One evening in December 2008, Bernie Madoff sat his sons right down to tell them he had swindled hundreds of his clients out of billions of dollars. He knew the game was up. He’d already written last cheques to close family and friends for $137 million to state sorry – cheques that were never cashed.
Within hours, the happy couple had informed the FBI, and agents had appeared at the Madoff home in New York’s Upper East Side.
Lots of people had been taken in: from Steven Spielberg to Kevin Bacon, from former Ny governor Eliot Spitzer to City superwoman Nicola Horlick. In total, more than $65 billion is estimated to have been lost within the fraud.
The story dominated the headlines for months until Madoff himself was jailed for 150 years in June 2009. His eldest son Mark committed suicide in the apartment 2 yrs after Bernie was jailed; younger son Andrew died of cancer in 2014, having blamed his father in a magazine interview for “killing me slowly.” His wife Ruth, who had four homes and three boats, was photographed late this past year furnishing a two-bedroom Connecticut apartment with items purchased at Ikea.
Little wonder the Madoff saga has been depicted now on U.S. television inside a two-part miniseries starring actors Richard Dreyfuss and Blythe Danner as Bernie and Ruth. Next year, Robert de Niro and Michelle Pfieffer will require on the same roles in a film form of the saga called The Wizard of Lies.
The lessons of Ezubao are much more important compared to those of the Madoff fraud
But, as the passion for that Ponzi scheme is undiminished almost eight years on, the spotlight on a similar fraud has dimmed after just a couple days.
This is even though the Ezubao scheme, which has been uncovered in China, could have much bigger ramifications than anything Madoff did.
The 34-year-old Ding Ning only founded Ezubao in 2004. But he was quick to manoeuvre his business in to the heart of Chinese society.
Last year, Ezubao, a peer-to-peer lending platform which claimed to match investors with companies searching for finance, sponsored the online broadcasts from the National People’s Congress with a subsidiary of state-owned news agency Xinhua. Using its logo adorning the Great Hall of those in Beijing, how could savers doubt it was a reliable brand? Ding also were able to secure advertising slots on state-owned CCTV. Also, he encouraged employees to create ostentatious displays of opulence. In November, some 800 million RMB ($169 million) was distributed to staff, in part to ensure they wore designer clothes and jewellery to work and made the company look more successful. But Ding’s “perp’” walk on Chinese state television this week – following his arrest along with 20 fellow executives – suggests Ezubao was nothing more than a financial house of cards.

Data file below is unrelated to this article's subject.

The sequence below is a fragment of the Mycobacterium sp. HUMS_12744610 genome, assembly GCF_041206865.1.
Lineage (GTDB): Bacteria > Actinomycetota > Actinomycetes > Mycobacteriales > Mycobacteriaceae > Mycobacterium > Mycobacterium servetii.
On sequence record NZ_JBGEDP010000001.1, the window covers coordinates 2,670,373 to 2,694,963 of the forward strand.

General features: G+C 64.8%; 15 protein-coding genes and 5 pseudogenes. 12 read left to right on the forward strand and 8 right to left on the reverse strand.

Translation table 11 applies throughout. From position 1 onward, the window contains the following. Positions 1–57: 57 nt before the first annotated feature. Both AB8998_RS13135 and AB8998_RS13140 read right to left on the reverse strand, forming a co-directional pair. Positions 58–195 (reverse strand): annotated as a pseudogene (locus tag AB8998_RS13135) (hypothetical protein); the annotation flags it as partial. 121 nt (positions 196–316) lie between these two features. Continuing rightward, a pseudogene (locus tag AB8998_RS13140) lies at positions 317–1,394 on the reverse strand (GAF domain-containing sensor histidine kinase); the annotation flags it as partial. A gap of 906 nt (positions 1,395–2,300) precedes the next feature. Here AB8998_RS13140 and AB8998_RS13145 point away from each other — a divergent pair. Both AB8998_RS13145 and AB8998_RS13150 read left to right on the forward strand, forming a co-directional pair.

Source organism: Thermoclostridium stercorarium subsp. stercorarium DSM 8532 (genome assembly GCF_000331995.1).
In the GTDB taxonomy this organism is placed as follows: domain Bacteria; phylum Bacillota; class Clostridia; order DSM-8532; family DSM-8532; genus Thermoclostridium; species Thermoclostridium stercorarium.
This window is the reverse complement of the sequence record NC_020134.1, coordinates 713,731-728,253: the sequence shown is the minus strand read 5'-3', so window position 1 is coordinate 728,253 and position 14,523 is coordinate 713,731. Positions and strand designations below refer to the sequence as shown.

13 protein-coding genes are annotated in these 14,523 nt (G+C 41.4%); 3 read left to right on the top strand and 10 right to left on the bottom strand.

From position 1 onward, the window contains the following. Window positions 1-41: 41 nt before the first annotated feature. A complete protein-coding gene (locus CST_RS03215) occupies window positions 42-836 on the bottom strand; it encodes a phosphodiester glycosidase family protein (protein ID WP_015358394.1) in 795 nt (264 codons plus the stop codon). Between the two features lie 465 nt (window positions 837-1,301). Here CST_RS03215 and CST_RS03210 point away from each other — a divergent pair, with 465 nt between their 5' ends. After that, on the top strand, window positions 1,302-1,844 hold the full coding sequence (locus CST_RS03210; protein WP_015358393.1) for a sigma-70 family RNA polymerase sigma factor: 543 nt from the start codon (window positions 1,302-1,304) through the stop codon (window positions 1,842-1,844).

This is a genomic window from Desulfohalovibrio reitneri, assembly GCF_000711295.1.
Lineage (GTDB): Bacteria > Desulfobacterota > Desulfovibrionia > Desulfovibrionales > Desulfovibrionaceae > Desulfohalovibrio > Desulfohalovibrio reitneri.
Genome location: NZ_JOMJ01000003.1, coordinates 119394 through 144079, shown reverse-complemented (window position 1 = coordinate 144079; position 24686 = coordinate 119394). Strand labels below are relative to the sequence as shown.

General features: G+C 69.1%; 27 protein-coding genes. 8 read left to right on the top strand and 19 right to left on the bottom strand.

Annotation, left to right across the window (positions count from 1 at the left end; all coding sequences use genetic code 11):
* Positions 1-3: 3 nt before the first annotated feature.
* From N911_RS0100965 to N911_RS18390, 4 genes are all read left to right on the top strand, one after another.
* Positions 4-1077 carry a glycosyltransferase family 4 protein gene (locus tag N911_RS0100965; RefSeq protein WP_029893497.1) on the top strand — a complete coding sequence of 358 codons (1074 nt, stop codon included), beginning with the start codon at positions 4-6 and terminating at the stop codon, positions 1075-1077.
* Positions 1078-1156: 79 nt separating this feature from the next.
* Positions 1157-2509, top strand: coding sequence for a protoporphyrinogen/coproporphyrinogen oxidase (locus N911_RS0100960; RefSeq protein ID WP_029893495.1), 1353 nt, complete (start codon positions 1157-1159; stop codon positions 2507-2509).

Chinese online lender Ezubao accused of fleecing investors of US$7.6 billion in mass Ponzi scheme
One of the company’s executives has since been reported as stating that 95 per cent of the projects it claimed to purchase were fake. Reports claim that some 880,000 people have collectively lost $10.7 billion after falling for Ding’s hype.
The lessons of Ezubao are much more important compared to those from the Madoff fraud. This wasn’t wealthy individuals benefiting from the greed of other wealthy individuals; this was a near-state sponsored company capitalizing on Chinese citizens who could least afford to lose their money.
Ezubao’s customers appear to have been from rural areas. More than 1,000 sales agencies were opened across the nation to promote the organization in local communities.
Ezubao could just be the tip of the proverbial iceberg with regards to fraud
It is these investors who began protesting in December following the business’s activities were first suspended – protests which went largely unreported in Western media.
And Ezubao might just be the end of the proverbial iceberg when it comes to fraud among China’s burgeoning wave of monetary technology players. Last March, Dagong, China’s credit score agency, warned that some 1,250 online financial platforms were vulnerable to going bankrupt. Its president, Xu Zhipeng, cautioned that “bad weather of credit risks is brewing in the peer-to-peer lending industry”, which had grown threefold the year before to US$17 billion.
In November, a Chinese financial website reported some 79 online lenders had problematic business activities, up from 32 a month earlier.
That same month, and not before time, the Chinese government acknowledged internet finance for the first time in its 13th five-year plan. This followed attempts by the Peoples Bank of China to start regulating the sector.
Some of those that have studied the rapid go up and down of Ezubao believe its demise may originate from growing discomfort among Chinese banks concerning the power of a largely unregulated yet hugely popular sector. Perhaps Ding was chosen as a suitable fall guy and example.
Others note that it is just the most recent convulsion to emanate from China’s growing shadow banking economy and it is unlikely to become the last. The growth of peer-to-peer lending, trust companies, securities firms, and credit guarantors in China is poorly understood. Its inevitable growing pains increase the nervousness engendered by Chinese markets, which have been the main reason for the volatile markets all over the world in the past couple of months.
As the Chinese economy shifts from a state-led industrial system to some more consumption-led market economy, we can expect more nasty surprises such as the one sprung by the Ezubao collapse.
And their destabilizing ripples won’t you need to be gone through by those poor farmers who believed China’s own financial Wizard of Oz.